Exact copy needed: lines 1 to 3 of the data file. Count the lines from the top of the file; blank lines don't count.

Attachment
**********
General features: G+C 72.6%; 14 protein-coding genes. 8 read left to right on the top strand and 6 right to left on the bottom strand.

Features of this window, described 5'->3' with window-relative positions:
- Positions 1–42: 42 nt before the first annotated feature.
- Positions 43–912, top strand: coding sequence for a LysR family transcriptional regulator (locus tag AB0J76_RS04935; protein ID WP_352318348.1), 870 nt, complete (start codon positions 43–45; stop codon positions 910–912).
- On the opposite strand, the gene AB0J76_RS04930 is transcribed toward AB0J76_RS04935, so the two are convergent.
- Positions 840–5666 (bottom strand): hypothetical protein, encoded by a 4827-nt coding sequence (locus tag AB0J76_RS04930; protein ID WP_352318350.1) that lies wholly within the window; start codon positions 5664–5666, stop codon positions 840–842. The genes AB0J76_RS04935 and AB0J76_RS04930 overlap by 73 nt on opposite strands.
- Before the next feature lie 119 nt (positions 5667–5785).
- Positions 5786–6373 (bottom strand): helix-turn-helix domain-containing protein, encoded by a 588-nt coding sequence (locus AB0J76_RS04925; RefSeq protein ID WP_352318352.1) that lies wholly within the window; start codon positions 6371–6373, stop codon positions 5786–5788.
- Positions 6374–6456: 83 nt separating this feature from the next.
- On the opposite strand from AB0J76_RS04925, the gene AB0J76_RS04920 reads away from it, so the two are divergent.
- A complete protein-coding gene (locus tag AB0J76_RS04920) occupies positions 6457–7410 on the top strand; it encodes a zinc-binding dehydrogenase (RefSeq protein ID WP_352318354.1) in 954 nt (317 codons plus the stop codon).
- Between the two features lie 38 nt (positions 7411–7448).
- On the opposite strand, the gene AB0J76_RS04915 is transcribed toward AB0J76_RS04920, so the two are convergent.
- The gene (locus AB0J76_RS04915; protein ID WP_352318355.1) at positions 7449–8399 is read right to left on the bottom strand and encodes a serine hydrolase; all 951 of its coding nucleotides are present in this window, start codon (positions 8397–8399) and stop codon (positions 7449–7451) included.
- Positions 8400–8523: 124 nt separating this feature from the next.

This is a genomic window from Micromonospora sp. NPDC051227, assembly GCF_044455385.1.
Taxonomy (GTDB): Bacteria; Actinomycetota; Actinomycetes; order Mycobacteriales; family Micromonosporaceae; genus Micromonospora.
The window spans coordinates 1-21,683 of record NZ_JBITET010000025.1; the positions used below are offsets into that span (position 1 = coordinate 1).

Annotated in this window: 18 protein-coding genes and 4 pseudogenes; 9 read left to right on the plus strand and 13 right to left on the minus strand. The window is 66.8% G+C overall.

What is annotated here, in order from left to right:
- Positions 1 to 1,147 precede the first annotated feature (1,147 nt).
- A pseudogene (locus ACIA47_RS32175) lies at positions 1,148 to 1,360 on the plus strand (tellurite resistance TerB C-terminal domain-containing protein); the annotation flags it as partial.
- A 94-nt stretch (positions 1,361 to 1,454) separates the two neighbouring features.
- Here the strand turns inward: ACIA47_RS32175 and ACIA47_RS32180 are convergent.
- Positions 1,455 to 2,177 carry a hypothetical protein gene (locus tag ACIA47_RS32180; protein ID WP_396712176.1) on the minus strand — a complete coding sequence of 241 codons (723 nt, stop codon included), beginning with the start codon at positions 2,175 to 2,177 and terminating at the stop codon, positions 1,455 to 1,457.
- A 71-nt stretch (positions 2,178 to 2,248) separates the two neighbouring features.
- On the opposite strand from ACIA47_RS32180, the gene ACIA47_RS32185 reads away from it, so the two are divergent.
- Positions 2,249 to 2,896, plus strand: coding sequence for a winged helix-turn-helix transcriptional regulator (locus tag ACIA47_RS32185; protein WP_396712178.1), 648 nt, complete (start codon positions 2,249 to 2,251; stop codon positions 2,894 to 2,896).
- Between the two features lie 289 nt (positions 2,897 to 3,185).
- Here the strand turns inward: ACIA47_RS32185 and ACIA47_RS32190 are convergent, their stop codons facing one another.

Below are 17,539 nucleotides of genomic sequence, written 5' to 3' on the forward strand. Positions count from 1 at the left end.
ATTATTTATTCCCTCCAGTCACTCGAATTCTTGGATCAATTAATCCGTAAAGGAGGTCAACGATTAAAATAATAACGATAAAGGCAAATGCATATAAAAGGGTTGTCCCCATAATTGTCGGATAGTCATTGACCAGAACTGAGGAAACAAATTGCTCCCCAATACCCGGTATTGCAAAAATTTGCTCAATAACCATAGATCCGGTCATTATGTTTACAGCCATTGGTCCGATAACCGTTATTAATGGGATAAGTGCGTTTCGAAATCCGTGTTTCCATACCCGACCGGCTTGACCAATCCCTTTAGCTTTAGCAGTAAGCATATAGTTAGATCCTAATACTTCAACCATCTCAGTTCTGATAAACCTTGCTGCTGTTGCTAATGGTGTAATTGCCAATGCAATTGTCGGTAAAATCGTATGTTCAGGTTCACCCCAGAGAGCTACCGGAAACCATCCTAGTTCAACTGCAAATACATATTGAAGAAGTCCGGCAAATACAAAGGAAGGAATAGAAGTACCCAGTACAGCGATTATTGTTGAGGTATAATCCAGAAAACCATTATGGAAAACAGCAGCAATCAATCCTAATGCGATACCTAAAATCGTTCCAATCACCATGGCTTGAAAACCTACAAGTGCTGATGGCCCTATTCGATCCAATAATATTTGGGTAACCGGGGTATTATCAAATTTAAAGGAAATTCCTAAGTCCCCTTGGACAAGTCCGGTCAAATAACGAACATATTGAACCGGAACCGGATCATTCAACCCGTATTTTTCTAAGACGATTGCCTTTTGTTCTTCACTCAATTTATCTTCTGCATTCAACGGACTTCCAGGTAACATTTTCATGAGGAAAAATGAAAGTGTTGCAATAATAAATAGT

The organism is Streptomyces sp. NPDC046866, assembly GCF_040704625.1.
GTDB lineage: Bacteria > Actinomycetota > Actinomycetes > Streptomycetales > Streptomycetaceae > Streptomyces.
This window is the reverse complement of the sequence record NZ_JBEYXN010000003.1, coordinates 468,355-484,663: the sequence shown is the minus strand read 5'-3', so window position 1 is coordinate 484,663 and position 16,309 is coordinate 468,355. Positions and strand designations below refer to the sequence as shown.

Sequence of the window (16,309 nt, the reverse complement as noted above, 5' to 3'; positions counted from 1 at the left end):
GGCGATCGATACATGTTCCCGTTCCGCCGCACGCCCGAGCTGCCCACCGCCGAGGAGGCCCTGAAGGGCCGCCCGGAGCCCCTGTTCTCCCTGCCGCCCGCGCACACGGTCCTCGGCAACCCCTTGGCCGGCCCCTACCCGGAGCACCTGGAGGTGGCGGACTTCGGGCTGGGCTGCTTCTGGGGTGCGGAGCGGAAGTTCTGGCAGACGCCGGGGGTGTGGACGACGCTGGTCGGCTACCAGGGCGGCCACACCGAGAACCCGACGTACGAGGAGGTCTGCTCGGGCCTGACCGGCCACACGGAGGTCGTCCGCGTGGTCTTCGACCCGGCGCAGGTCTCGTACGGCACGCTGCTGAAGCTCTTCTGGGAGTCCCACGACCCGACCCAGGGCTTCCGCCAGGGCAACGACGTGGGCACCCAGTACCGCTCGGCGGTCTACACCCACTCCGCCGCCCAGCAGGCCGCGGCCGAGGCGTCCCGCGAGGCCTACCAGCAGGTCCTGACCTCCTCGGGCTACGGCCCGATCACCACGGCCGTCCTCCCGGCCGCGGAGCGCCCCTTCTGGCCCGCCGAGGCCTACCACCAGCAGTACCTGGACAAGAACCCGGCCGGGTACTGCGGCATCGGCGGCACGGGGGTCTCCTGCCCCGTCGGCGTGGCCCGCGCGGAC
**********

General features: G+C 72.6%; 14 protein-coding genes. 8 read left to right on the top strand and 6 right to left on the bottom strand.

Features of this window, described 5'->3' with window-relative positions:
- Positions 1–42: 42 nt before the first annotated feature.